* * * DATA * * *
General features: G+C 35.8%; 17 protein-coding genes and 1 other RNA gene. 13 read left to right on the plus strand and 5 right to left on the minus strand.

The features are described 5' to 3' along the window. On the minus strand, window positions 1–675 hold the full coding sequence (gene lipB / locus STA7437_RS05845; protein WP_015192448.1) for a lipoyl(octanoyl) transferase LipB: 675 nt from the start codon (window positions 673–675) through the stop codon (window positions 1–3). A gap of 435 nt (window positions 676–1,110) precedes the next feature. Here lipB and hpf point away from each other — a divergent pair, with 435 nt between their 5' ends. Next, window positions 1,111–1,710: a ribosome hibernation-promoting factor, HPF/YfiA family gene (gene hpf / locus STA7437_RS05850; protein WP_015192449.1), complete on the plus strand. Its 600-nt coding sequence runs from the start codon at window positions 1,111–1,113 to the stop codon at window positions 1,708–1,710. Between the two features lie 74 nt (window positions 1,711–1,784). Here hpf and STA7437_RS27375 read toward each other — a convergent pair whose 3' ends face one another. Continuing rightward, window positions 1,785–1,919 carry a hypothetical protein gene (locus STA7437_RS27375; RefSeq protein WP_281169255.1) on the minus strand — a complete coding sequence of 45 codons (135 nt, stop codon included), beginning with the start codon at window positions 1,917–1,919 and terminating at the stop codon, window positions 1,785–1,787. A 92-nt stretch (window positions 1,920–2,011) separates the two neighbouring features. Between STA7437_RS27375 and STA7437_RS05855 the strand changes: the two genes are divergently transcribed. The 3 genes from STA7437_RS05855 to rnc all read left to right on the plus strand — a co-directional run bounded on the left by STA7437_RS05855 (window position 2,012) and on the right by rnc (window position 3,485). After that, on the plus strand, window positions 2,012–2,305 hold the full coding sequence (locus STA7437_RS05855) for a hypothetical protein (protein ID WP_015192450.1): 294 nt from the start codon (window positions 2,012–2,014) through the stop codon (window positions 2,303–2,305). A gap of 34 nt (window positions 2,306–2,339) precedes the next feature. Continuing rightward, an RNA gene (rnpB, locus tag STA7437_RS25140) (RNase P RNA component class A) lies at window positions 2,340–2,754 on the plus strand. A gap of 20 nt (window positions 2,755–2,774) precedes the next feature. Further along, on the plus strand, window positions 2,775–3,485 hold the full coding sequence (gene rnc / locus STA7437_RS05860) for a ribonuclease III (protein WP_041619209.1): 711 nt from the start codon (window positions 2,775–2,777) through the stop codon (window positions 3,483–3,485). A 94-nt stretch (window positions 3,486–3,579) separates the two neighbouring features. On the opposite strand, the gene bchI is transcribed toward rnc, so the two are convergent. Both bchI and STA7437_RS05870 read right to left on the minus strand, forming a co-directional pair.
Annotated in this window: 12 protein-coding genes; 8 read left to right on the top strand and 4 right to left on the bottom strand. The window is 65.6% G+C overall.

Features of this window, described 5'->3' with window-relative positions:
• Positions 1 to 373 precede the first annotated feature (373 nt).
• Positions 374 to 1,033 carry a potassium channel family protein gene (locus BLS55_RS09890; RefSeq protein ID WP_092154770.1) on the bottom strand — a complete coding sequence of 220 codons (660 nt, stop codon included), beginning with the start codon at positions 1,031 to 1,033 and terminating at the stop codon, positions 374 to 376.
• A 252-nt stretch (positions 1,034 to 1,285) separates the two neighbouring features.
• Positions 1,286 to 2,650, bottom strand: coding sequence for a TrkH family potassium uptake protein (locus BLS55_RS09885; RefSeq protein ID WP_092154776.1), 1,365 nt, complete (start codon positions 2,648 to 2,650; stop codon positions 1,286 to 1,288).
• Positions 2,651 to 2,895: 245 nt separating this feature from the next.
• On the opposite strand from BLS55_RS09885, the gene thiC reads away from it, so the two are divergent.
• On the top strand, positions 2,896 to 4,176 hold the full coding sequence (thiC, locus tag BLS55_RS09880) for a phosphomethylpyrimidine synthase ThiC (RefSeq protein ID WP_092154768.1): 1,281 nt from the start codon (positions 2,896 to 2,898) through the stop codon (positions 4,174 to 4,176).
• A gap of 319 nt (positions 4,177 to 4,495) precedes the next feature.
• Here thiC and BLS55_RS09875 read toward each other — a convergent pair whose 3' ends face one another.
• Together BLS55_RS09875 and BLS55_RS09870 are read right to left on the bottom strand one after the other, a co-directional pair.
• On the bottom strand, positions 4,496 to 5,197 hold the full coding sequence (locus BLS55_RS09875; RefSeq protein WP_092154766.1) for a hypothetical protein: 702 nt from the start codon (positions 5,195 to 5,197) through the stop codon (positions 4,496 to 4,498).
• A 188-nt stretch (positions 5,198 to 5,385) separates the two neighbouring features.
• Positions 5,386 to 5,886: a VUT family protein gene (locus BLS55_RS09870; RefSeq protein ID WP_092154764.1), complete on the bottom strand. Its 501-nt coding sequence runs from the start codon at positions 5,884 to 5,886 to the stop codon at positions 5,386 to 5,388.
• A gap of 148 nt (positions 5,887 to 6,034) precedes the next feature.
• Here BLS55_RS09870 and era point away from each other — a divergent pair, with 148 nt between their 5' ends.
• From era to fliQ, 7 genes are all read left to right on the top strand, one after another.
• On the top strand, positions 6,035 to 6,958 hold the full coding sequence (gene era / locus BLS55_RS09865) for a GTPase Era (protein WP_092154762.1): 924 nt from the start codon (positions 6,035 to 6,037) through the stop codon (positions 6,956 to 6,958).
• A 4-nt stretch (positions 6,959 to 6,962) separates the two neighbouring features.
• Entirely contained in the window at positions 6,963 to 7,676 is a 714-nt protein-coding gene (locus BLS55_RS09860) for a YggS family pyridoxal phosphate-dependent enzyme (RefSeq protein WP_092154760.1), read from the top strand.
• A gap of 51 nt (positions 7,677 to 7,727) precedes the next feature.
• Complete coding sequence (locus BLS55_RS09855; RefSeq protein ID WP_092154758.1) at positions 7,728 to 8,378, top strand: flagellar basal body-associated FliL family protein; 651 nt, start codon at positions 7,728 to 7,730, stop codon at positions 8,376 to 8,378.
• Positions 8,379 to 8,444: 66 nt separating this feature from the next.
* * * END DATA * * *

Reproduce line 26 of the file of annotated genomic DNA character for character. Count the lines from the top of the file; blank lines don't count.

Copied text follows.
• Positions 8,379 to 8,444: 66 nt separating this feature from the next.